Twelve years before the start of the series, the Nine-Tails attacked Konohagakure destroying much of the village and taking many lives. The leader of the village, the Fourth Hokage sacrificed his life to seal the Nine-Tails into a newborn, Naruto Uzumaki. Orphaned by the attack, Naruto was shunned by the villagers, who out of fear and anger, viewed him as the Nine-Tails itself. Though the Third Hokage outlawed speaking about anything related to the Nine-Tails, the children — taking their cues from their parents — inherited the same animosity towards Naruto. In his thirst to be acknowledged, Naruto vowed he would one day become the greatest Hokage the village had ever seen
The life of Gumball Watterson, a 12-year old cat who attends middle school in Elmore. Accompanied by his pet, adoptive brother, and best friend Darwin Watterson, he frequently finds himself involved in various shenanigans around the city, during which he interacts with various family members: Anais, Richard, and Nicole Watterson, and other various citizens.
La Linea is an Italian animated series created by the Italian cartoonist Osvaldo Cavandoli. The series consists of 90 episodes, each about 2–3 minutes long, which were originally broadcast on the Italian channel RAI between 1971 and 1986. Over the years the series aired in more than 40 countries around the world. All episodes of the series are available today on DVD.
Due to its short duration, it has often been used in many networks as an interstitial program.
The tune played in the background of the series was created by Franco Godi.
Even though the episodes are numbered up to 225, there are, in fact, only 90 La Linea episodes. The 1971 series had 8 episodes, the 1978 series had 56, and the 1986 series had 26.
An absurdist, retro-futuristic 80s cop extravaganza. The series follows undercover detective Dazzle Novak, a handsome idiot who commits more crimes than most criminals. His tyrannical chief, Pizzaz Miller, won’t get off his back, and hotshot rookie Rad Cunningham is dying to see him fail. With the world against him, Dazzle is thrust into a living nightmare: having to do actual police work.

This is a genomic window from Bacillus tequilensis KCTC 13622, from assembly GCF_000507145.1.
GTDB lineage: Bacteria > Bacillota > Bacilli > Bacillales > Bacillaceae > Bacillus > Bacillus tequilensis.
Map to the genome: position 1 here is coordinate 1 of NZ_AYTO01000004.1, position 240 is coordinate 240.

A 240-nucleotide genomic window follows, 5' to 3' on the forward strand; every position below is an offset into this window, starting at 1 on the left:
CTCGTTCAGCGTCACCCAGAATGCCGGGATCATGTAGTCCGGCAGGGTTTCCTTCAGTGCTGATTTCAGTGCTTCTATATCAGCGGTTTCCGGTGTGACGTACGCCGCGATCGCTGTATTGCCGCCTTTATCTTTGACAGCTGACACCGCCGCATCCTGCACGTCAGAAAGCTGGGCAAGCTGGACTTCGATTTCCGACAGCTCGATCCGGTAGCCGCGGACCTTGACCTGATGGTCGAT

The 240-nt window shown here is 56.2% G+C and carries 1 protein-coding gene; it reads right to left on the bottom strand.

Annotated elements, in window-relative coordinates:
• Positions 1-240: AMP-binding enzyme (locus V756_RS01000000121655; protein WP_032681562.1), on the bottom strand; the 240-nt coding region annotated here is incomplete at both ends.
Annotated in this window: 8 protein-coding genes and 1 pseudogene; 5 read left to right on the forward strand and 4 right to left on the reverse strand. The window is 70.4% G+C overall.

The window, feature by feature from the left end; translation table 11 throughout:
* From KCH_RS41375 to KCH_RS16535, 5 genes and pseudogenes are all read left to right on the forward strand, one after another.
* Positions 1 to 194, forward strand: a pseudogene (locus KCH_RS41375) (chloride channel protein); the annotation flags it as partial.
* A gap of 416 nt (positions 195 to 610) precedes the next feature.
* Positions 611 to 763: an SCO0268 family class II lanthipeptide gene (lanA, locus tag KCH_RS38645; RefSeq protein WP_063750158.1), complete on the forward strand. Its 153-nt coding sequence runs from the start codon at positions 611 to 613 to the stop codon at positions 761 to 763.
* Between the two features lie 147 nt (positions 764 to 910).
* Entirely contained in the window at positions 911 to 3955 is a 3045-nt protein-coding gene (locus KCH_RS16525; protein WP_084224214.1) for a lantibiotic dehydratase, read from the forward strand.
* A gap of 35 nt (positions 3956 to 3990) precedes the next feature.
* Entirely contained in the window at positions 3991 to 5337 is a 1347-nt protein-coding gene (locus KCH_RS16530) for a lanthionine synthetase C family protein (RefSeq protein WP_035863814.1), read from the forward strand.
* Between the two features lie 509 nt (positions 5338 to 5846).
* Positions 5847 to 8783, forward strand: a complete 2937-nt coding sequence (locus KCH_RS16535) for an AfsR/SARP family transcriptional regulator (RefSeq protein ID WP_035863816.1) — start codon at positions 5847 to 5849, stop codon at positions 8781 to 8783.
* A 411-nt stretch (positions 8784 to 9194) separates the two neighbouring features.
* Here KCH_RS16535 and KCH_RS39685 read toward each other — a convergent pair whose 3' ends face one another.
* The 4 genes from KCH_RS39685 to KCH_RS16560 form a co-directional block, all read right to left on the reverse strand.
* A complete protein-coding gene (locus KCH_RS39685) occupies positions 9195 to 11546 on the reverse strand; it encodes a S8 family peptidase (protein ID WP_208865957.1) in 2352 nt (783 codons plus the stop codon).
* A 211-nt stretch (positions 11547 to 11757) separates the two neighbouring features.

The New Adventures of Winnie the Pooh is an American animated children’s television series produced by Walt Disney Television that ran from 1988 to 1991, inspired by A. A. Milne’s Winnie-the-Pooh stories. It has been released on VHS and DVD.
Scooby-Doo! Mystery Incorporated is the eleventh incarnation of Hanna-Barbera’s Scooby-Doo animated series, and the first incarnation not to be first-run on Saturday mornings. The series is produced by Warner Bros. Animation and Cartoon Network and premiered in the United States on Cartoon Network on April 5, 2010, with the next twelve episodes continuing, and the first episode re-airing, on July 12, 2010. The series concluded on April 5, 2013 with two seasons and fifty-two episodes, with a total of twenty-six episodes per season.
Mystery Incorporated returns to the early days of Scooby and the gang, when they are still solving mysteries in their home town, though it makes many references to previous incarnations of the franchise, not least among them many cases and creatures from the original Scooby-Doo, Where Are You!. Episode by episode, the series takes a tongue-in-cheek approach to the classic Scooby-Doo formula, with increasingly outlandish technology, skills and scenarios making up each villain’s story, and a different spin on the famous “meddling kids” quote at the end of every episode. Contrasting sharply with this, however, are two elements that have never been used in a Scooby-Doo series before: a serial format with an ongoing story arc featuring many dark plot elements that are treated with near-total seriousness, and ongoing relationship drama between the characters.